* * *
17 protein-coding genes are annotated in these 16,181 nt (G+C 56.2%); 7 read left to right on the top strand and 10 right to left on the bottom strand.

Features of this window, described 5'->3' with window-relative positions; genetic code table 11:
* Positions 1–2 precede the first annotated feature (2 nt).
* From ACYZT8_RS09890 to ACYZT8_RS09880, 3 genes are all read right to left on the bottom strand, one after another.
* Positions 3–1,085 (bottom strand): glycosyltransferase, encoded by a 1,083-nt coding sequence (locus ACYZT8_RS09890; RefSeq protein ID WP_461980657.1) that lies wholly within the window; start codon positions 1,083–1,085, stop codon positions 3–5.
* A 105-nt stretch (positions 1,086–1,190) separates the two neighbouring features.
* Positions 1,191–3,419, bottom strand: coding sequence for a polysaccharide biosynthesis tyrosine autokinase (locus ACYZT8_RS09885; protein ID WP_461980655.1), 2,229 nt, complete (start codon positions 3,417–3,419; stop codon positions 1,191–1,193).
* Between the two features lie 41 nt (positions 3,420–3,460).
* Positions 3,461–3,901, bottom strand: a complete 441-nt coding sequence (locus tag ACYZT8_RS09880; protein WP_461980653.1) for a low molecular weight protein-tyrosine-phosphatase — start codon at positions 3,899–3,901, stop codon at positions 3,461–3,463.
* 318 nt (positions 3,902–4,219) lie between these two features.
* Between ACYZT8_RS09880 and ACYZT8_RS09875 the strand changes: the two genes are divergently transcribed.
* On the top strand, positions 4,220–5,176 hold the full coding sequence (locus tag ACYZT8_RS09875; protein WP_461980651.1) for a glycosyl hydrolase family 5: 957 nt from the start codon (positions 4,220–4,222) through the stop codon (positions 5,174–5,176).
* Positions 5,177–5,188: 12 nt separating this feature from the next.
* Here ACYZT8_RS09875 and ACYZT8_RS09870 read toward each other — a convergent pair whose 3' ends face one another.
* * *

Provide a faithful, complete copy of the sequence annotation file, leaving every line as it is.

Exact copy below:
17 protein-coding genes are annotated in these 16,181 nt (G+C 56.2%); 7 read left to right on the top strand and 10 right to left on the bottom strand.

Features of this window, described 5'->3' with window-relative positions; genetic code table 11:
* Positions 1–2 precede the first annotated feature (2 nt).
* From ACYZT8_RS09890 to ACYZT8_RS09880, 3 genes are all read right to left on the bottom strand, one after another.
* Positions 3–1,085 (bottom strand): glycosyltransferase, encoded by a 1,083-nt coding sequence (locus ACYZT8_RS09890; RefSeq protein ID WP_461980657.1) that lies wholly within the window; start codon positions 1,083–1,085, stop codon positions 3–5.
* A 105-nt stretch (positions 1,086–1,190) separates the two neighbouring features.
* Positions 1,191–3,419, bottom strand: coding sequence for a polysaccharide biosynthesis tyrosine autokinase (locus ACYZT8_RS09885; protein ID WP_461980655.1), 2,229 nt, complete (start codon positions 3,417–3,419; stop codon positions 1,191–1,193).
* Between the two features lie 41 nt (positions 3,420–3,460).
* Positions 3,461–3,901, bottom strand: a complete 441-nt coding sequence (locus tag ACYZT8_RS09880; protein WP_461980653.1) for a low molecular weight protein-tyrosine-phosphatase — start codon at positions 3,899–3,901, stop codon at positions 3,461–3,463.
* 318 nt (positions 3,902–4,219) lie between these two features.
* Between ACYZT8_RS09880 and ACYZT8_RS09875 the strand changes: the two genes are divergently transcribed.
* On the top strand, positions 4,220–5,176 hold the full coding sequence (locus tag ACYZT8_RS09875; protein WP_461980651.1) for a glycosyl hydrolase family 5: 957 nt from the start codon (positions 4,220–4,222) through the stop codon (positions 5,174–5,176).
* Positions 5,177–5,188: 12 nt separating this feature from the next.
* Here ACYZT8_RS09875 and ACYZT8_RS09870 read toward each other — a convergent pair whose 3' ends face one another.